Arsenal’s disappointing defeat against bitter rivals Tottenham on Saturday will serve as further vindication for supporters who want rid of Arsene Wenger.
Even the fiercest defenders of the long-time Gunners boss would admit that the time has come to look for Wenger’s successor, the decision on who that should be has been hotly debated and despite the club’s decline over recent years, whoever is appointed will have huge shoes to fill. It’s not easy following a manager with such a long and successful tenure at a football club, just ask David Moyes.
So, if time is finally up for Arsene Wenger, who are the candidates to take the reins at The Emirates? Here are five possibilities:
Jardim is the current manager of AS Monaco, where he has been since 2014, having begun his managerial career at just 29 years old in his native Portugal with Camacha in 2003. He has made stops at Chaves, Beira-Mar, Braga, Olympiacos and Sporting Lisbon on his journey to the French Riviera, with a successful track record. Jardim’s Olympiacos side were ten points clear at the top of the Greek Superleague when he was inexplicably sacked, their loss was Sporting Lisbon’s gain as he led them to 2nd place in Portugal’s top division in just one year at the club, no mean feat considering the dominance Benfica and Porto tend to hold over there. At Monaco, his team toppled the mighty PSG in the 2016/17 season to win Ligue 1 for the first time in 17 years. Would he be right for the job? He certainly has a lot of experience in management for a man of only 43, and is still young enough to be considered a long-term successor to Arsene Wenger. He also has a record of bringing through promising young players, such as Thomas Lemar and Kylian Mbappe, which aligns well with how Arsenal operate. If you were being cynical though, you’d point to the fact that Jardim has never managed in the Premier League or any team with the kind of history and expectations of Arsenal.
The German national team manager has amassed a stellar record with the perennial tournament challengers, winning the World Cup in 2014 and reaching at least the semi-final in every major tournament he has managed at, stretching back to Euro 2008. However, managing an international juggernaut like Germany is a vastly different challenge to being Arsenal manager. Granted, the expectation levels are stratospherically high in both cases, but Löw hasn’t managed domestically since 2004 with Austria Wien, not quite the same proposition as Arsenal. The German is also 58 years old so his appointment wouldn’t represent the hierarchy at The Emirates thinking long-term.
Depending on which version of Conte you get, this could be a perfect appointment, or a disaster. At his best, the Italian is energetic, passionate and a joy to watch, and his teams reflect that. His Chelsea side took the Premier League by storm last season, winning the title in Conte’s first year in charge. The honeymoon period is now well and truly over at Stamford Bridge however, Conte has cut a desolate and depressed figure this season, at war with Chelsea’s decision makers over the club’s transfer policy and not getting anywhere near the same results on the pitch as last season’s glorious run to silverware. You could argue that what Arsenal needs is someone with heart-on-his-sleeve passion like Conte to lift the club from the relative doldrums they find themselves in, and he certainly has an impressive record at Juventus (three league titles) as well as Chelsea to back up his credentials. You could also argue that Arsenal are unlikely to be the club to give him whatever players he wants, the Gunners have shown a frustrating level of unwillingness to splash the cash until recently, there’s no guarantee this would be a good match.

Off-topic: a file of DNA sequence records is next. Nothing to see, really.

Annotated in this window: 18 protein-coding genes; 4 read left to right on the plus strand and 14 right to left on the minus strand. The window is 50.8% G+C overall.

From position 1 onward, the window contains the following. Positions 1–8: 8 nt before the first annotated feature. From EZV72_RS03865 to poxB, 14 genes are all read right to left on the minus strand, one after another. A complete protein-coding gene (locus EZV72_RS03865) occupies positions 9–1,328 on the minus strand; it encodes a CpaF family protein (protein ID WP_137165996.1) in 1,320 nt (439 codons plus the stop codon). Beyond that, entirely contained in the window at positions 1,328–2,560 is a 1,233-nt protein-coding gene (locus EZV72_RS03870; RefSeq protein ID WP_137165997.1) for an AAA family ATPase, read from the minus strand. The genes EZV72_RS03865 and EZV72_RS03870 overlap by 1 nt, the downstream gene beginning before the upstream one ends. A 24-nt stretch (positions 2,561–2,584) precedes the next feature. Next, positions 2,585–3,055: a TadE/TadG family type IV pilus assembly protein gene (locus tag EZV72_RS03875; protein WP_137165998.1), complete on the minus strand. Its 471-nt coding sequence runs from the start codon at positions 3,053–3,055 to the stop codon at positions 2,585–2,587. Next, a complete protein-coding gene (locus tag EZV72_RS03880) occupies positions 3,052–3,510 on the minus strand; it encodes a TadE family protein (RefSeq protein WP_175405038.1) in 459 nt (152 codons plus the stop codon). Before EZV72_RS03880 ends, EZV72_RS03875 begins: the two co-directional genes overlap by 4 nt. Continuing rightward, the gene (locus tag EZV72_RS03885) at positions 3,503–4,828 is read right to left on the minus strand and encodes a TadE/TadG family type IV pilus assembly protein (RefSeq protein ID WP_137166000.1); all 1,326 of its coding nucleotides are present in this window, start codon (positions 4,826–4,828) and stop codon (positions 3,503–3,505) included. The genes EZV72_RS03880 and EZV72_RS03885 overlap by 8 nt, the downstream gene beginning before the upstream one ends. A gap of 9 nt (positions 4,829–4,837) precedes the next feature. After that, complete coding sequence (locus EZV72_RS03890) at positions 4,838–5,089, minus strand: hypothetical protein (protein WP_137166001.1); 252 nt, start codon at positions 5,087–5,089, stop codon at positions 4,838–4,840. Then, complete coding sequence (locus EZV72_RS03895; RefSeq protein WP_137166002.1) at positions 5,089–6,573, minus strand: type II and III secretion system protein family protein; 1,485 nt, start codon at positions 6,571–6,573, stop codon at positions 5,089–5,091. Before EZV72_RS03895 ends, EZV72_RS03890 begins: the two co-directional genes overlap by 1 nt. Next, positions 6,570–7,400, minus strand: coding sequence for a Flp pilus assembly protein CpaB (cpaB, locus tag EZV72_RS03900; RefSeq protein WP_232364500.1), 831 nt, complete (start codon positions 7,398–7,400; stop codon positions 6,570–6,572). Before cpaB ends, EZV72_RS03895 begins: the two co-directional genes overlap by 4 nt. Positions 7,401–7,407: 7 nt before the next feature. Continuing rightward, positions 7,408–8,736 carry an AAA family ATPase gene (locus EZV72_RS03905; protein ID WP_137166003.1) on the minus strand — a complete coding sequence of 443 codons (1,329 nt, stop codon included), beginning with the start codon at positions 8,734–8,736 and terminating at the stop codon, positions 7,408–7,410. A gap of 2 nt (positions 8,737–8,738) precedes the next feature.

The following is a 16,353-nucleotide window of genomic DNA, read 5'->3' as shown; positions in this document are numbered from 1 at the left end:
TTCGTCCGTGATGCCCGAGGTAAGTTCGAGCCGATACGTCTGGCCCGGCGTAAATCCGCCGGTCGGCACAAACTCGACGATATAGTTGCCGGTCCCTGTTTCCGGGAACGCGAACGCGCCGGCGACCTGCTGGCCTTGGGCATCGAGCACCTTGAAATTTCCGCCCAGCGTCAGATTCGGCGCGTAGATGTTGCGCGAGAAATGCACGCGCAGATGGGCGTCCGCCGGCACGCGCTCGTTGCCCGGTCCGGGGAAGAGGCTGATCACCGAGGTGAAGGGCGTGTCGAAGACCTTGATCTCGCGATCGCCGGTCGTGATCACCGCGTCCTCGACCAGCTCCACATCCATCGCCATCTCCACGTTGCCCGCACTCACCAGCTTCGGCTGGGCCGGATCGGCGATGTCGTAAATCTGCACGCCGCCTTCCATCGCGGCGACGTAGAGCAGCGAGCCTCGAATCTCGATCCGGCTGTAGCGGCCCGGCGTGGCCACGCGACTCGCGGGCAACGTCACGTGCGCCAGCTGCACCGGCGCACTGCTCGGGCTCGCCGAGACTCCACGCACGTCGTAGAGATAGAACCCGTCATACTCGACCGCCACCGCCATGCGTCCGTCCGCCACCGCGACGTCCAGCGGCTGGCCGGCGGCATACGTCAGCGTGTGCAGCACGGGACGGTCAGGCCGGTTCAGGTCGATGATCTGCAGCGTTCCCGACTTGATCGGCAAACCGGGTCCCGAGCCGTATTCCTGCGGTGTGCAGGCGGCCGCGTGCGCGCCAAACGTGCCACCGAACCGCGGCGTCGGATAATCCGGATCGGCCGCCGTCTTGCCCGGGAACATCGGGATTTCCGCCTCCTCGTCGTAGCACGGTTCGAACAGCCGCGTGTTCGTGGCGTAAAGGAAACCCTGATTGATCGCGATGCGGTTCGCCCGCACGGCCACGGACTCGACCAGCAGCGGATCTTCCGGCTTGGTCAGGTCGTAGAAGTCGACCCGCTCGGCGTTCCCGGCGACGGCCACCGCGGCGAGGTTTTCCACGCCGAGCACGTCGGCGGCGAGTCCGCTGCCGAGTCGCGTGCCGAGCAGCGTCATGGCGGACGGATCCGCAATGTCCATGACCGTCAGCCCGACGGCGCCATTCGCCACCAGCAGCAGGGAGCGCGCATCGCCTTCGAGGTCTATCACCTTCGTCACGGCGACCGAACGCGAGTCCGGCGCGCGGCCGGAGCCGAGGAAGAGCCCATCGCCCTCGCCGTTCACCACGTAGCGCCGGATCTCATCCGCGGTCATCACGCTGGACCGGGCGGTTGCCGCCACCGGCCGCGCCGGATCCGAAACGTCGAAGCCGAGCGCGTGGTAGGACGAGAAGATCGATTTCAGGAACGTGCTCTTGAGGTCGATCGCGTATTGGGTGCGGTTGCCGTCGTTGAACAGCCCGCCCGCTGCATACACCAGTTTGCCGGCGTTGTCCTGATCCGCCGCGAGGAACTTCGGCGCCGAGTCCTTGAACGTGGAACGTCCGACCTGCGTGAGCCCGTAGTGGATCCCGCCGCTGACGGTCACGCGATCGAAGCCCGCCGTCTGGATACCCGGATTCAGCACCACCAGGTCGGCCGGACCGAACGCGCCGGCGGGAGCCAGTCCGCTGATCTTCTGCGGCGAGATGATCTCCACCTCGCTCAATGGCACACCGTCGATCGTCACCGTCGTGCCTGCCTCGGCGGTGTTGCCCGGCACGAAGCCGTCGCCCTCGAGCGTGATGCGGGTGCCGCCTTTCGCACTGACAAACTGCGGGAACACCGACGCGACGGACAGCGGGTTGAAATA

Speaking of Juventus, their current boss could be another option as the next Arsenal boss. Allegri, like Conte before him, has enjoyed unbridled success in Turin, having added three league titles and three Coppa Italia titles to their trophy cabinet. He also did an admirable job in tough circumstances at another Italian giant, AC Milan. Allegri led The Rossoneri to a league title early in his tenure, but perhaps more impressively was able to keep Milan in the Champions League places later on despite seeing the majority of his star players leave (sound familiar, Arsenal fans?). That achievement should help to quell any notion that he can only succeed in the currentcomfortable environment Juventus are privy to in Serie A, he is however, another manager who is unproven in England.
The Bournemouth manager doesn’t have the pedigree of the managers above, but the job he’s done at The Vitality Stadium is nothing short of remarkable. In two spells as The Cherries boss, he has gained promotion from League Two, League One and the Championship, going on to keep Bournemouth in the Premier League for back-to-back seasons so far. You could say that Howe has never managed a club in the same realms of Arsenal’s stature, but here’s another perspective, look at what he’s achieved with relatively sparse resources on the South Coast and imagine what he could do at Arsenal. Young British coaches aren’t often picked for big jobs such as this one, the last memorable example being the much-maligned Brendan Rodgers at Liverpool (who let’s not forget, very nearly led them to their first league title in eons).They are seen as risky picks, but Arsenal can’t afford to play this appointment safe. Howe fits in with the Gunners philosophy of possession football and bringing through young players, to find out if he’s capable of handling a job of this magnitude, he has to be given the chance.